Red... the brightest sharpest and most vibrant red that I've ever seen flashes across my vision when I'm in a dark room and turn out the light. White... the edges of my eyes glow with intense swirls of white lights when I hypo or have a headache. Blue... neon blue fireworks dance in front of me when I close my eyes and try to sleep. These colours are like nothing I've seen before, the patterns they form are beautiful, but the reason I can see the... it's not so beautiful.
These colours have intermittently flashed through my vision since being diagnosed with stage 4 diabetic retinopathy in 2011. The blame lies with me and me alone. The regret has been with me every day since I was told; "There's a strong chance you will loose your sight."
My story doesn't begin with diabetes; it does begin with naivety, but also ends with a lesson learnt. I hope that others can learn from my mistake too.
In 2009 I was suffering from persistent migraines. After weeks of pain I was finally admitted to hospital and an MRI scan revealed swollen tissue behind my right eye. Now remember... this wasn't diabetes related... The tissue had worn a hole through my skull and was pressing on my brain (this explained why neurofen didn't work.) The tissue was removed and every three months I was seen at a specialist eye hospital in London for scans and check up's. This is where my naivety comes in... I cancelled my retinopathy screenings because I assumed that any diabetic changes would be detected during these check up's. The doctors weren't looking for diabetic changes though; they were only trying to find the cause and prevention of the swelling.
In 2011 I was at a friend's house when I had my first bleed in my left eye. A tiny amount of blood followed my line of sight and I panicked. "Maybe it will go away" I thought to myself. I had no idea what the symptoms of retinopathy were and at the time I just didn't know what to do. The next day I woke up and the bleed had increased and spread across my eye. No one could see the blood when they looked at me, but looking out it was all I could see. By a massive coincidence I had an optician's appointment that day and it was there that I was told I had diabetic retinopathy and would need immediate laser treatment.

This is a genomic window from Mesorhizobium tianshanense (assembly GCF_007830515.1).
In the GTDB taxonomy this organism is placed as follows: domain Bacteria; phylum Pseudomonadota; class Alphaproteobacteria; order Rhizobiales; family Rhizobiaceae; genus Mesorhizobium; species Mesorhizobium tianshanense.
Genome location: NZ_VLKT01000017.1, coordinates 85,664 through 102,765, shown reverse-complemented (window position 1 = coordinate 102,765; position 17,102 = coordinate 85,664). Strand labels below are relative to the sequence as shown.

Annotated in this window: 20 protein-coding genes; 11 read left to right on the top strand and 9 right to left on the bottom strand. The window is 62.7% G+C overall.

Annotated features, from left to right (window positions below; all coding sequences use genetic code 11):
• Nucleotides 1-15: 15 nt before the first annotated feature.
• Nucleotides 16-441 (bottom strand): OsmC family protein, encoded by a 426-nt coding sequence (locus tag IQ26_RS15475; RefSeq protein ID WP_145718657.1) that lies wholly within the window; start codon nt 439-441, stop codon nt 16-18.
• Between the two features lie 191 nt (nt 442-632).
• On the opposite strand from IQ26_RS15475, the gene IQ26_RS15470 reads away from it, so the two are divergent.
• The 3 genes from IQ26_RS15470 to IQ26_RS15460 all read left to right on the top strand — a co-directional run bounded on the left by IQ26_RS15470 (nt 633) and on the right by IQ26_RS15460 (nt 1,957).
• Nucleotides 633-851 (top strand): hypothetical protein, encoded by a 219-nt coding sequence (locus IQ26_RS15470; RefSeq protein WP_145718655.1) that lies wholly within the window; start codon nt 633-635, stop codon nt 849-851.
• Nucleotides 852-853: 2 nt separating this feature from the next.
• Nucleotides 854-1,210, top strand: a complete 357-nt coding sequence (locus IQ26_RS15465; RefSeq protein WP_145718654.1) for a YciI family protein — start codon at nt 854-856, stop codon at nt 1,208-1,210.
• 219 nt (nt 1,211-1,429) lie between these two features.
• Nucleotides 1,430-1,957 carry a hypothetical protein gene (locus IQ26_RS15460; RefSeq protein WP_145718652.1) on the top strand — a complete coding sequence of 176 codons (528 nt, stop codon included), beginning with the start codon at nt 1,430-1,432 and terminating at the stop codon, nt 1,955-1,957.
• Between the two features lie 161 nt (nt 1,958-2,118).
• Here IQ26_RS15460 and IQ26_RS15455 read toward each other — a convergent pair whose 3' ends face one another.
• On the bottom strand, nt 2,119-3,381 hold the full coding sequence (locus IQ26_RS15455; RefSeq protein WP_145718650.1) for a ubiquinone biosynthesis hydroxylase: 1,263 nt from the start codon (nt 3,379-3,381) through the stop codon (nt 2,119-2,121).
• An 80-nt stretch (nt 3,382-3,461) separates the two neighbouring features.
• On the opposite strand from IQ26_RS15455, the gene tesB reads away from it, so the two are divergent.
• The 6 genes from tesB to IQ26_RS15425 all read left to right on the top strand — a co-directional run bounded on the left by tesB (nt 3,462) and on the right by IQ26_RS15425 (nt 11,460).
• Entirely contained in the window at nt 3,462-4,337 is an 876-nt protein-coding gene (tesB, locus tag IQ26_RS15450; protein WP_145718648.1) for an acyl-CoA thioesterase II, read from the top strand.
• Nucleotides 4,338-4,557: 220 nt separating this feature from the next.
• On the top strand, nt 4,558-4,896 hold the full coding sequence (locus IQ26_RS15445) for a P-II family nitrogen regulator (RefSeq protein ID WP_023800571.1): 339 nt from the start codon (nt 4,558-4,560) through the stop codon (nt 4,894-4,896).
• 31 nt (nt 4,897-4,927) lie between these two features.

I was so ashamed of what I'd done that I didn't tell anyone the truth apart from my family. How could I have been so silly for such a long time? Having such high blood sugars for so many years had become the norm for me, and after a while I didn't remember feeling any different.
I'd gotten used to the thirst and sleepless nights, the lack of energy and not being able to concentrate. I thought I was invincible... but this had proved me wrong. For me the hardest part wasn't being told that I could go blind, it was seeing my mum cry for me when I told her... When she asked me why it had happened and I couldn't tell her because I had ruined my sight myself.
A haemorrhage in the eye will go over time, but it can take a long time, sometimes up to a year to completely clear. I had just finished the second year of my degree when I had my first bleed, but not being able to see lead to me taking 6 months out. I had to stay at home, only going out when someone could come with me. The majority of the six months were spent in pyjamas curled up on the sofa. All thoughts of my degree had gone. I couldn't see, so I couldn't finish it.
After 4 laser sessions and no improvement I was lucky enough to receive an injection of Avastin (a cancer treatment) in my left eye. My hospital were new to trialling the drug and I was willing to try anything. I also had an operation called a Vitrectomy to remove the blood from my eye. Avastin worked wonders for me and my sight is almost back to normal, and now my right eye is under review to have the same injection. Fingers crossed!
The treatment that I've received from my eye team has been fantastic, and I'm very lucky to have had it. But prevention is what's really important... Good blood glucose control (easier said than done, I know), regular retinal screenings, HbA1c tests, blood pressure checks, stopping smoking... everything that I didn't do but wish I had.
I really didn't believe anyone when they told me that my poor control could lead to this. I thought that the scare tactics were harsh and unnecessary, but I was wrong. This was the kick that I needed to make me listen and accept that I needed to work with my diabetes in order to gain control. Looking back from where I am now it all seems so simple, but at the time it was the hardest goal in the world.
My sight is so much better now and I have high hopes that my kaleidoscope eyes will soon get back to normal and my smile will reach beyond just my lips.